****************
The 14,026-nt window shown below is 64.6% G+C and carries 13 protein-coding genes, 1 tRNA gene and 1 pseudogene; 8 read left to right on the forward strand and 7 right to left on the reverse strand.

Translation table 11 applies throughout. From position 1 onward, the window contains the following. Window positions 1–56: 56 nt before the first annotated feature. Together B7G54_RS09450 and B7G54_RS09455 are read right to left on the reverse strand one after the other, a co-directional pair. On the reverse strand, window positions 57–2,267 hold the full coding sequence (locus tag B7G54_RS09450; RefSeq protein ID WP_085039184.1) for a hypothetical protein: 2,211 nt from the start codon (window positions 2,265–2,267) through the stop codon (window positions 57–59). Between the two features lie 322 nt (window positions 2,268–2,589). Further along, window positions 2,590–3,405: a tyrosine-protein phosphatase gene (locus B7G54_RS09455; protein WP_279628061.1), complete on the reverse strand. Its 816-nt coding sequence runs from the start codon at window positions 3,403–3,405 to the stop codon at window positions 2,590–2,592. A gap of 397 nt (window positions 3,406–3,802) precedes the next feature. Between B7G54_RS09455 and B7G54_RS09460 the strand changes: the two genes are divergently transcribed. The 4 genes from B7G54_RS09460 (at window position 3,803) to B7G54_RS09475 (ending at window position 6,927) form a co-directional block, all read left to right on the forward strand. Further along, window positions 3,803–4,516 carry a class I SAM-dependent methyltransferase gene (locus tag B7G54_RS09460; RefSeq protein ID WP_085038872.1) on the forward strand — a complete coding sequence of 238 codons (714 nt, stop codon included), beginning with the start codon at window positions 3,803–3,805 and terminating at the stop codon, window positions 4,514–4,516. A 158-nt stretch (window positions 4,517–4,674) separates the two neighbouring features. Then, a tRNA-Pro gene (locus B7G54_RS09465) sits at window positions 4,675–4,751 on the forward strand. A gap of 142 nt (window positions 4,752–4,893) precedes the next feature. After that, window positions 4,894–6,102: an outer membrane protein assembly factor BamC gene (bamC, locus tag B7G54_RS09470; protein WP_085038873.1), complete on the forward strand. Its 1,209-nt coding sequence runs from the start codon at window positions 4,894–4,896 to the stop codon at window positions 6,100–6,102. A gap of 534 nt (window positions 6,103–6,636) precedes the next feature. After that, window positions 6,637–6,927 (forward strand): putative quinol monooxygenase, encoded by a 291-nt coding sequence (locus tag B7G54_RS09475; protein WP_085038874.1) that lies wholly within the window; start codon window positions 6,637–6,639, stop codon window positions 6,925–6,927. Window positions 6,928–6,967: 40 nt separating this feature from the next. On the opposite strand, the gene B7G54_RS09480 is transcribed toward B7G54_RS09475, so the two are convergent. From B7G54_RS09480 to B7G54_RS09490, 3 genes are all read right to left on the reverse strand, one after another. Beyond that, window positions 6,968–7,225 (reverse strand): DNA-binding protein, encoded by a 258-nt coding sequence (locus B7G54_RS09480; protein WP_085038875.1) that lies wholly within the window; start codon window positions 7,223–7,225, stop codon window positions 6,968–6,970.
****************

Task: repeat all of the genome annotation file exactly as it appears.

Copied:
The 14,026-nt window shown below is 64.6% G+C and carries 13 protein-coding genes, 1 tRNA gene and 1 pseudogene; 8 read left to right on the forward strand and 7 right to left on the reverse strand.

Translation table 11 applies throughout. From position 1 onward, the window contains the following. Window positions 1–56: 56 nt before the first annotated feature. Together B7G54_RS09450 and B7G54_RS09455 are read right to left on the reverse strand one after the other, a co-directional pair. On the reverse strand, window positions 57–2,267 hold the full coding sequence (locus tag B7G54_RS09450; RefSeq protein ID WP_085039184.1) for a hypothetical protein: 2,211 nt from the start codon (window positions 2,265–2,267) through the stop codon (window positions 57–59). Between the two features lie 322 nt (window positions 2,268–2,589). Further along, window positions 2,590–3,405: a tyrosine-protein phosphatase gene (locus B7G54_RS09455; protein WP_279628061.1), complete on the reverse strand. Its 816-nt coding sequence runs from the start codon at window positions 3,403–3,405 to the stop codon at window positions 2,590–2,592. A gap of 397 nt (window positions 3,406–3,802) precedes the next feature. Between B7G54_RS09455 and B7G54_RS09460 the strand changes: the two genes are divergently transcribed. The 4 genes from B7G54_RS09460 (at window position 3,803) to B7G54_RS09475 (ending at window position 6,927) form a co-directional block, all read left to right on the forward strand. Further along, window positions 3,803–4,516 carry a class I SAM-dependent methyltransferase gene (locus tag B7G54_RS09460; RefSeq protein ID WP_085038872.1) on the forward strand — a complete coding sequence of 238 codons (714 nt, stop codon included), beginning with the start codon at window positions 3,803–3,805 and terminating at the stop codon, window positions 4,514–4,516. A 158-nt stretch (window positions 4,517–4,674) separates the two neighbouring features. Then, a tRNA-Pro gene (locus B7G54_RS09465) sits at window positions 4,675–4,751 on the forward strand. A gap of 142 nt (window positions 4,752–4,893) precedes the next feature. After that, window positions 4,894–6,102: an outer membrane protein assembly factor BamC gene (bamC, locus tag B7G54_RS09470; protein WP_085038873.1), complete on the forward strand. Its 1,209-nt coding sequence runs from the start codon at window positions 4,894–4,896 to the stop codon at window positions 6,100–6,102. A gap of 534 nt (window positions 6,103–6,636) precedes the next feature. After that, window positions 6,637–6,927 (forward strand): putative quinol monooxygenase, encoded by a 291-nt coding sequence (locus tag B7G54_RS09475; protein WP_085038874.1) that lies wholly within the window; start codon window positions 6,637–6,639, stop codon window positions 6,925–6,927. Window positions 6,928–6,967: 40 nt separating this feature from the next. On the opposite strand, the gene B7G54_RS09480 is transcribed toward B7G54_RS09475, so the two are convergent. From B7G54_RS09480 to B7G54_RS09490, 3 genes are all read right to left on the reverse strand, one after another. Beyond that, window positions 6,968–7,225 (reverse strand): DNA-binding protein, encoded by a 258-nt coding sequence (locus B7G54_RS09480; protein WP_085038875.1) that lies wholly within the window; start codon window positions 7,223–7,225, stop codon window positions 6,968–6,970.